Under the title “Down to Earth: Climate, Art, Discourse Unplugged”, this exhibit at Gropius Bau from 13 August to 13 September 2020 focuses on ecology and sustainability. It is part of the Immersion program series, which aims to experiment with new formats of looking and presenting and to dissolve the dichotomy between the viewing subject and the object being viewed. This time around, indiginous cultures and new practices in sustainability and the holistic experience can be seen alongside experimental forms of contemporary art.
“Down to Earth: Climate, Art, Discourse Unplugged” is the sixth and simultaneously last installment of the Immersion program series presented by the Berliner Festspiele since 2016. Following the initiative of Artistic Director Thomas Oberender, a team of curators (Julia Badaljan, Thomas Oberender, Anja Predeick, Tino Sehgal, Jeroen Versteele), inspired by philosopher Bruno Latour’s book “Down to Earth”, invited myriad experts and artists to discuss ecology and sustainability in our everyday lives and also to take action. Far, and yet so close, our carbon footprint is often so foreign to us and is relegated to the realm of politics. The contributions are therefore a call to individual action. They’re not just an appeal. They also reveal a political stance since the entire exhibit has been realized as climate-neutrally as possible. The aim of the Immersion series is to experiment with new formats of looking and presenting in order to dissolve the dichotomy between the viewing subject and the object being viewed. We’re meant to dive into something new and unknown: this time around, various indigenous shamanic cultures and new practices in sustainability and the holistic experience can be seen alongside experimental forms of contemporary art in daily changing live offers and presentations – including Latour and Frédérique Aït-Touati, among others.
The atmosphere in Gropius Bau is different than usual. More familial, shifting from hour to hour with the variety of contributions. It recalls the ambience of a salon – taking place with Covid measures with masks, distancing, and time slots (entry during a certain window of time). A certain group dynamic can be observed since the artists and experts often visit each other in their respective spaces.
During the two days last week when I visited the Gropius Bau, the performing arts guests alternating in the performance space also included François Chaignaud and Marie-Pierre Brébant with their “Felices Radices”, which builds on Hildegard von Bingen’s musical work. In a semicircle, we dive into a kind of meditative opera, accompanied by Chaignaud’s voice and Brébant’s bandura and mesmerized by their torsos covered in triangular mirrors. Colorful curtains covering the windows replace the spotlights in order to structure the choreographed scenes for the various songs. For Claire Vivianne Sobottke’s “Velvet” and “L’animale”, the room was covered with a circle of soil, trees, bushes, and grass. Two drums appear to invoke Sobottke, and she throws herself awkwardly and clumsily into the center, accompanied by trombones, a horn, and a spinet. This is followed by intense images of violence against the female body, which lead to a ‘counter’ ecstasy or negative transfiguration. Fall upon fall, the echoes of Pina Bausch’s “Rite of Spring” (1975), Mary Wigman’s “Hexentanz (Witch Dance)” (1926), the whites of rolling eyes and flapping tongues of butoh spirits ensue. Layer by layer, she sheds her clothes and Sobottke’s body is increasingly smeared with dirt. She has become an animal, she licks herself and plays with her tail until she beckons us in guttural tones to play: we have to toss her branches or objects. I had to wonder: who was the animal, her or us? At the same time, Jared Gradinger and Angela Schubot took part in “The Opposite of a Shadowland” ritual in the back courtyard to re-naturalize the public ground. On their knees, singing and whistling gibberish, they reseeded an abandoned meadow, nearly becoming a part of it themselves. This idyllic scene creates a stark contrast to the rough and arid white gravel of the Topography of Terror in the background.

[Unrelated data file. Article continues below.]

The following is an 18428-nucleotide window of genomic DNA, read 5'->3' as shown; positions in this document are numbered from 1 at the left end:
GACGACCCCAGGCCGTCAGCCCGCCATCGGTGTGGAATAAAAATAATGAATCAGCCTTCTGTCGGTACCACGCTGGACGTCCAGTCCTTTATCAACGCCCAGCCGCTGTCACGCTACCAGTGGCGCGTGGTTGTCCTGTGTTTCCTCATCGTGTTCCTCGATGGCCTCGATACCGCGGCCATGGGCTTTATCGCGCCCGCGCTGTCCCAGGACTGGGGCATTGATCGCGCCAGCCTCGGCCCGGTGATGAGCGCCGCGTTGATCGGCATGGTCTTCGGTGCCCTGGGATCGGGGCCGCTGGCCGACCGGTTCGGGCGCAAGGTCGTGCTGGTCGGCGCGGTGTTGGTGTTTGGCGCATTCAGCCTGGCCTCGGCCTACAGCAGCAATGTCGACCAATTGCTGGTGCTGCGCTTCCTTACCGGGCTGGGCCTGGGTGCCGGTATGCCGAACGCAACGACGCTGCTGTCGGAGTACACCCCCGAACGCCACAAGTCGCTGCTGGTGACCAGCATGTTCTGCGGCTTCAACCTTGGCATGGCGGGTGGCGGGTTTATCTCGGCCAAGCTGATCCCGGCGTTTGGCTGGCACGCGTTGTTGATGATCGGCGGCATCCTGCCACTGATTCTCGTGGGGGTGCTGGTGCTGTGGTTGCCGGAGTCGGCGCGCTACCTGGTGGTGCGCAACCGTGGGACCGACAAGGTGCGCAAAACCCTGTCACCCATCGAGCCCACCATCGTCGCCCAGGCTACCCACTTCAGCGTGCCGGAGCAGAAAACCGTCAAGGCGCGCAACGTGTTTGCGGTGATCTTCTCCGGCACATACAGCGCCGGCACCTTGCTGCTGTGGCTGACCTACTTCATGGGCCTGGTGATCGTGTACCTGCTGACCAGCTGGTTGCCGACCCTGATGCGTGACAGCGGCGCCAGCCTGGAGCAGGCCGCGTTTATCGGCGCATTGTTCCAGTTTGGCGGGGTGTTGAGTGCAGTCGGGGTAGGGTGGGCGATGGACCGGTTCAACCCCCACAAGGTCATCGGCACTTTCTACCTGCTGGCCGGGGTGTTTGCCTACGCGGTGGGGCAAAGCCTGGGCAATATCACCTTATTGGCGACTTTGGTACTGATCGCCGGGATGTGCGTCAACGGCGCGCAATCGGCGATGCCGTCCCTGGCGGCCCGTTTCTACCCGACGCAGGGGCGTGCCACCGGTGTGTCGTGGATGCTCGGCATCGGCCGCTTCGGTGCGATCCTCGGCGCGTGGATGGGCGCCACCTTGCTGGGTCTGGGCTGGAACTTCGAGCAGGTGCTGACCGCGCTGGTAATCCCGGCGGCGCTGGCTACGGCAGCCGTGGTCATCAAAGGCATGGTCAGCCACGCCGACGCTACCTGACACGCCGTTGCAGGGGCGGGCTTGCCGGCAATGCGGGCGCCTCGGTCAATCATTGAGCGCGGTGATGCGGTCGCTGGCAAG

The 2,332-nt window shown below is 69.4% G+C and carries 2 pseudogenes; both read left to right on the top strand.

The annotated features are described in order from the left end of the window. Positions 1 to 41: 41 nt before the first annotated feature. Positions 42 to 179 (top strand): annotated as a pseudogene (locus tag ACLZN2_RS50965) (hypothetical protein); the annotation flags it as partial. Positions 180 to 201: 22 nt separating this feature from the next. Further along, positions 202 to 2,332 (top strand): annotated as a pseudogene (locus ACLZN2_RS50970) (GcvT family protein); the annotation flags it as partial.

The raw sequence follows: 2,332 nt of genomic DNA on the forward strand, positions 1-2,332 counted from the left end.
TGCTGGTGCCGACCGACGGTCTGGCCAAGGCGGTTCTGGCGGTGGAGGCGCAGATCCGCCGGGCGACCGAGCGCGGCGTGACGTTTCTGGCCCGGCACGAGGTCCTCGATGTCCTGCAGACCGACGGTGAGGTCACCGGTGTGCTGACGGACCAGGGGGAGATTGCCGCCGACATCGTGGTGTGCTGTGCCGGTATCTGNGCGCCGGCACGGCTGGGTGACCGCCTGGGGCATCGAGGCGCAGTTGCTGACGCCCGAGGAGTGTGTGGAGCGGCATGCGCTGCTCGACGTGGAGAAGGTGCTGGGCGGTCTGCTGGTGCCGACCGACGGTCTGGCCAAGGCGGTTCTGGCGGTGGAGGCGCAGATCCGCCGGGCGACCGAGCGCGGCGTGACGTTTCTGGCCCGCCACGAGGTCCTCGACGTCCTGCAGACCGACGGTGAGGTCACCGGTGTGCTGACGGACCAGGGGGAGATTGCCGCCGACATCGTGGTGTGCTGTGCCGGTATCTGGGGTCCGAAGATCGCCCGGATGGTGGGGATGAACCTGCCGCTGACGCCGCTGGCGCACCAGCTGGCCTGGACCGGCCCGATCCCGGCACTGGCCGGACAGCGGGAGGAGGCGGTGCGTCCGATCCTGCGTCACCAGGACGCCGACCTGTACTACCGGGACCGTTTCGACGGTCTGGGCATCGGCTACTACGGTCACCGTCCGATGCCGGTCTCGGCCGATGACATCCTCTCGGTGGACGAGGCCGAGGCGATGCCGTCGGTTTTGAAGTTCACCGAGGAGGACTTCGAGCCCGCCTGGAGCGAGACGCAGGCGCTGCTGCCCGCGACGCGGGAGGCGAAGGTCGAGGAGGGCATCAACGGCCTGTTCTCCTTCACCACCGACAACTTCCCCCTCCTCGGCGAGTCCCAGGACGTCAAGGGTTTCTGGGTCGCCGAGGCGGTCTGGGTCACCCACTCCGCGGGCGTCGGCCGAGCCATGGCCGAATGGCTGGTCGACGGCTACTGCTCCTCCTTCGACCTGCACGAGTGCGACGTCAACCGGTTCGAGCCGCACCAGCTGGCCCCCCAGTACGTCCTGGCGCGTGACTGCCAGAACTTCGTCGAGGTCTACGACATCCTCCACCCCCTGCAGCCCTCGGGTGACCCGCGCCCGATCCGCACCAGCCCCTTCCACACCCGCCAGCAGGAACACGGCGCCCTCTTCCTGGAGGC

Photos: François Chaignaud and Marie-Pierre Brébant “Felices Radices” (top image), Claire Vivianne Sobottke “Velvet” (bottom image) ©Eike Walkenhorst
I originally wanted to use the exhibit as an opportunity to write about performance art and the performative body in a museum setting. It isn’t possible for me to do so with this exhibit. It emphasizes a special body and a way of being, which I wasn’t aware of before in this context. It is not an “ego-centric” body, on display for everyone to see. Rather, it is to be seen as a fragment of something larger, as a part of nature, a part of Gaia (Latour). It disappears. It is decentralized.
“Down to Earth” is a colorful mix of exhibited works, readings, workshops, showings and much more (I just checked whether I could get my electric tea kettle, which recently bit the dust, repaired in the popup repair cafe). The exhibit is informative, poetic, and simultaneously a bit bizarre. The main thing is: it forces us to reconsider so that we can transform our lives, sometimes just with banal interference, so that we leave behind a smaller carbon footprint. You can still visit “Down to Earth” in the Gropius Bau until 13 September. Meg Stuart / Damaged Goods’ “Signs of Affection” will be showing twice that day.
English translation by Melissa Maldonado
You can find the complete “Down to Earth” program at Gropius Bau (13 August to 13 September 2020) here.